Most home fires in the United States occur during the holiday season and winter months, with more home cooking, flammable decor, and faulty heating to blame. Property owners have a unique legal responsibility to keep their property safe for tenants, visitors, and guests. In the case of fire, identifying those responsibilities becomes especially important for ensuring that those injured are able to get the compensation deserved.
In fact, while many fires may have a product as a cause, the vast majority of fire injury cases have the landlord listed as a defendant for failing to have proper fire protection measures in place. Fires happen, and federal and local laws have been developed on this premise. It’s not about whether or not a fire will begin, it’s about if and how it will spread, or how an injury eventually came to occur. Even if a fire was started by a tenant, a strong case can be built against the defendant.
Here’s how to approach filing a premises liability claim as part of a fire injury case.
Defining Landlord Liability
Late Is Not Too Late
In an ideal scenario, clients retain a law firm shortly after the fire occurs. In that case, it’s essential to get investigators on the ground as soon as possible to identify cause, evidence that needs to be preserved, and send notice to relevant parties. However, clients often retain a law firm months after the incident, when the property has already been demolished and/or rehabilitated and the evidence is long gone. While it’s then necessary to rely on the local investigation that was conducted, the claim is far from hopeless, even if no cause has been determined.
Here’s what to look out for.
The Fire Safety Trio
Once a fire starts, detection, notification, and suppression systems exist to alert people in the area and limit its harm. Each of these components are heavily regulated and are the first place to look for potential landlord neglect. Smoke alarms detect and notify, but simply having a smoke alarm in a residence is not enough. Are the correct number of alarms in the home? Were they properly placed? Did they go off? Were they properly installed with a full battery?
Recommendations such as NFPA 10 provide detailed requirements for the placement, maintenance, and use of fire extinguishers. If the initial burn spread because there was no access to a fire extinguisher or it hadn’t been recently inspected, the landlord is liable.
Historic tragedies such as the Triangle Shirtwaist Factory Fire, where hundreds died due to locked doors and stairwells, have resulted in the strict enforcement of safe exit options in the event of a fire. On a residential property, injury often occurs when people jump out of windows or are forced to break glass, etc.
Check local laws to see how exits must be provided and maintained. In Florida, for example, it’s illegal to have a double-sided deadbolt on a front door. In the event of safety bars on a window, quick-release security latches often get stuck and require regular checks.
The Paperwork Trail
Unlike traditional premises liability cases, tenants are not required to show proof that they notified property owners of a hazard. The burden of proof lies with landlords to prove that they kept the property up to the fire safety code and regularly inspected, maintained, and fixed any concerns.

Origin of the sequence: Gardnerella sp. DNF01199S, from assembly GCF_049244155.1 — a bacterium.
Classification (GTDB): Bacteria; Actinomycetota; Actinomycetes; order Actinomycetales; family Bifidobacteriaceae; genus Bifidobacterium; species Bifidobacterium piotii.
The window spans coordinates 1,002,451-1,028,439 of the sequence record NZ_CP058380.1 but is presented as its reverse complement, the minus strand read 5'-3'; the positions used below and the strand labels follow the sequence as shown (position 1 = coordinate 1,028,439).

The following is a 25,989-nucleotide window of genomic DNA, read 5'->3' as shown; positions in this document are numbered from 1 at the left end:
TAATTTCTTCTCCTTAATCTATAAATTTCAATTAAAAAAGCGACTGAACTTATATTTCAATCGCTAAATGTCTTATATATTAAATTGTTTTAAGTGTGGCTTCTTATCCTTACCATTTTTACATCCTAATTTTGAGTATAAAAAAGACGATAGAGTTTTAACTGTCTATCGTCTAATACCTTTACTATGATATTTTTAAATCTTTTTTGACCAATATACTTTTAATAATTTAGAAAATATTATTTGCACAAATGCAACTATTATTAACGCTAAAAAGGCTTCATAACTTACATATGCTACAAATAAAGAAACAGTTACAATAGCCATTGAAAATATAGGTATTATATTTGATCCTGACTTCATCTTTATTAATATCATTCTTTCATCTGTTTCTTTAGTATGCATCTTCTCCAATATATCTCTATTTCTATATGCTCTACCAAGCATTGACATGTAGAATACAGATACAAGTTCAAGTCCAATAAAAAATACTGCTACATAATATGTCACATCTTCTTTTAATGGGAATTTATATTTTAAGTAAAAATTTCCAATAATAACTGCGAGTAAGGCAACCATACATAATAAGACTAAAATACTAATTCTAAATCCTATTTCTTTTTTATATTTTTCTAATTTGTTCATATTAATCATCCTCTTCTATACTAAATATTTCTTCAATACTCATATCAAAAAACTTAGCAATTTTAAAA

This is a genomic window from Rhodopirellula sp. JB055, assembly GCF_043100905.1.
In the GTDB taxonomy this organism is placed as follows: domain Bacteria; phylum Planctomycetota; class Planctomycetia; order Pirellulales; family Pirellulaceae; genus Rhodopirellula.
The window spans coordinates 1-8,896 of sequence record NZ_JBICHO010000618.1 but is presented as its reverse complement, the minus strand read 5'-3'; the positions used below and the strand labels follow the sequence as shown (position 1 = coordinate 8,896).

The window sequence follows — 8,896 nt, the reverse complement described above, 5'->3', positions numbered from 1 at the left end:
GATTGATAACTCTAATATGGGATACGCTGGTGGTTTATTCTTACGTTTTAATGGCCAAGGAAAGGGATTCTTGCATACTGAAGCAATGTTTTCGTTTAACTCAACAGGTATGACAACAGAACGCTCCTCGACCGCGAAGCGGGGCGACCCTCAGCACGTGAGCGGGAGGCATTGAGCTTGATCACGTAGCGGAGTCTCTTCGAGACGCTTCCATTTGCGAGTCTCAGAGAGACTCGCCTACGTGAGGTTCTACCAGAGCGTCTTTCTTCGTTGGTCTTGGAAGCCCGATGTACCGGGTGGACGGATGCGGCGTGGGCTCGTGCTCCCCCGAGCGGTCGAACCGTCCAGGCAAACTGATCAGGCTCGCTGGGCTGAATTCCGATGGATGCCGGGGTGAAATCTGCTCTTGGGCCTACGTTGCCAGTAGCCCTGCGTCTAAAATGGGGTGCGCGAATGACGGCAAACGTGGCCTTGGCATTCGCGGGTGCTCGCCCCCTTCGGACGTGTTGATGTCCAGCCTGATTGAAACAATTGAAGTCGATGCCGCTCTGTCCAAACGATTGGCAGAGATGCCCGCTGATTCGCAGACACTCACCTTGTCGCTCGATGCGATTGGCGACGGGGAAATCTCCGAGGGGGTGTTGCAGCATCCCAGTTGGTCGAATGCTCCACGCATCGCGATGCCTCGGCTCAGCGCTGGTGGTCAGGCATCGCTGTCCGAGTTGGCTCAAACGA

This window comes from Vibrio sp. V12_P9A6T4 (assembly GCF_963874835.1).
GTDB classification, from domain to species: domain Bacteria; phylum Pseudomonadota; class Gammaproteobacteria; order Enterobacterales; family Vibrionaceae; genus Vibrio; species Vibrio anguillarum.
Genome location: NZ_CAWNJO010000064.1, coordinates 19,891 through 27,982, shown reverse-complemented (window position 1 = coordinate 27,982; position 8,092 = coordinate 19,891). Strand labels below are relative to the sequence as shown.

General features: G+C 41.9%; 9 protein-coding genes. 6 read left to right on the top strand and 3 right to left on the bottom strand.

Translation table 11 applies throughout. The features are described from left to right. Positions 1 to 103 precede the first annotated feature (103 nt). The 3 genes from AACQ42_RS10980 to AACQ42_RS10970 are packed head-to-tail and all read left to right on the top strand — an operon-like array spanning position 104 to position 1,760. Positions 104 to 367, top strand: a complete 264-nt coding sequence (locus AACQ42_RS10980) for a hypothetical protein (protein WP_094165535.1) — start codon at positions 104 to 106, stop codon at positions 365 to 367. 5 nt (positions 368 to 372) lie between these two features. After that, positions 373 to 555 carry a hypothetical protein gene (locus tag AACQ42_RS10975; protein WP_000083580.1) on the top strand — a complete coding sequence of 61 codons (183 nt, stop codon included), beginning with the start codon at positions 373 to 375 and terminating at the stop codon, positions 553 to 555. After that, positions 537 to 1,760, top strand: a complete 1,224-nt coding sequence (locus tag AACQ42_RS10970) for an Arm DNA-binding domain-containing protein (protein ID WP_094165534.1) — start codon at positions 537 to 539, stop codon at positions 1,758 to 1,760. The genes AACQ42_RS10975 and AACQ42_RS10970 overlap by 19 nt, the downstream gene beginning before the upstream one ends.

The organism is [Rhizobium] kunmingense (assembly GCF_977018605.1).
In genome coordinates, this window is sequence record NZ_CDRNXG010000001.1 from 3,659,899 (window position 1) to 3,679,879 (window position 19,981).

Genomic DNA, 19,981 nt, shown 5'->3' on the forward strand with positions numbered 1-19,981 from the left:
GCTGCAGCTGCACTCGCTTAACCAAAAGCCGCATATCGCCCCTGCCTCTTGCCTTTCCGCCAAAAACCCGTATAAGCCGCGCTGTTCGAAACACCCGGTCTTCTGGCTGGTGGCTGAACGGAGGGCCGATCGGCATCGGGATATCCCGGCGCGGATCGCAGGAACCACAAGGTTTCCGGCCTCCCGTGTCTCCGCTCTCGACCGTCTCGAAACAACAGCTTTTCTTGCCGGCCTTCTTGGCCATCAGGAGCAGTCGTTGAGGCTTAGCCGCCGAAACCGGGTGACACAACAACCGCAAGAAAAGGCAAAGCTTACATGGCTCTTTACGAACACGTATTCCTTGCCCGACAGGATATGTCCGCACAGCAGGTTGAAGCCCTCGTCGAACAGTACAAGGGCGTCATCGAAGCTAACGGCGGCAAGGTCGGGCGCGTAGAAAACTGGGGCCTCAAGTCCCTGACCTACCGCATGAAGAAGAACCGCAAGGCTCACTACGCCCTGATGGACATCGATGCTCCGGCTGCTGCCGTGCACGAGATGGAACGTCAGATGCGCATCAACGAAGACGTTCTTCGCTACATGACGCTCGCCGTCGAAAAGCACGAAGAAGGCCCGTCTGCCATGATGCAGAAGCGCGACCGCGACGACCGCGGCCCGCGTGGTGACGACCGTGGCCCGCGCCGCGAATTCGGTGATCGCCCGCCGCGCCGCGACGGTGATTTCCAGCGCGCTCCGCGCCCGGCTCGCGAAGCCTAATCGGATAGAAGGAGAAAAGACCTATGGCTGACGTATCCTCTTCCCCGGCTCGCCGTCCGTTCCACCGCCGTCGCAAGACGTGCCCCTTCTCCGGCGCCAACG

In gathering evidence related to the fire safety trio and egress, it’s important to identify what paperwork does not exist as much as what does; if the defendant claims that an inspection occurred but there’s no record, that can be used to bolster the case. Be sure to ask for all inspection and maintenance records during discovery.
Overcoming the “Old Building” Defense
Since buildings are required to comply with the fire safety code at the time that they were built, many landlords will use this argument to evade liability. However, renovations or essential upgrades render this argument invalid. If a roof is repaired or a unit is gut renovated, the building must undergo a fire safety update as is required at the time of the upgrade. If an owner is claiming that they weren’t legally obligated to provide certain safety measures, be sure to check the building’s permit history, or perhaps any construction that was done illegally sans permit.
When building a premises case in the event of fire injury, there are likely other defendants in addition to the property owner. Nearby property owners can be responsible for the spread by providing fuel to the flames in the form of poorly kept land in drought conditions. Contractors who install fire alarm or sprinkler systems in residential or hotel buildings or those that are hired to maintain them can also be sued if they were negligent in their work.
With the instances of wildfires increasing and as we head into the winter months, it’s important to identify points of liability for property owners and more. Working with expert partners to understand how a fire started and spread, as well as brushing up on local fire safety ordinances are all key to discovering where landlords fell short in their duties. With so many building codes and regulations in place built to prevent the histories of horrific harm, fire injury today often occurs when someone falls short somewhere along the line. It’s our duty to hold them responsible.
For more from Benjamin Wilson, listen to his appearance on the Court Chronicles podcast here.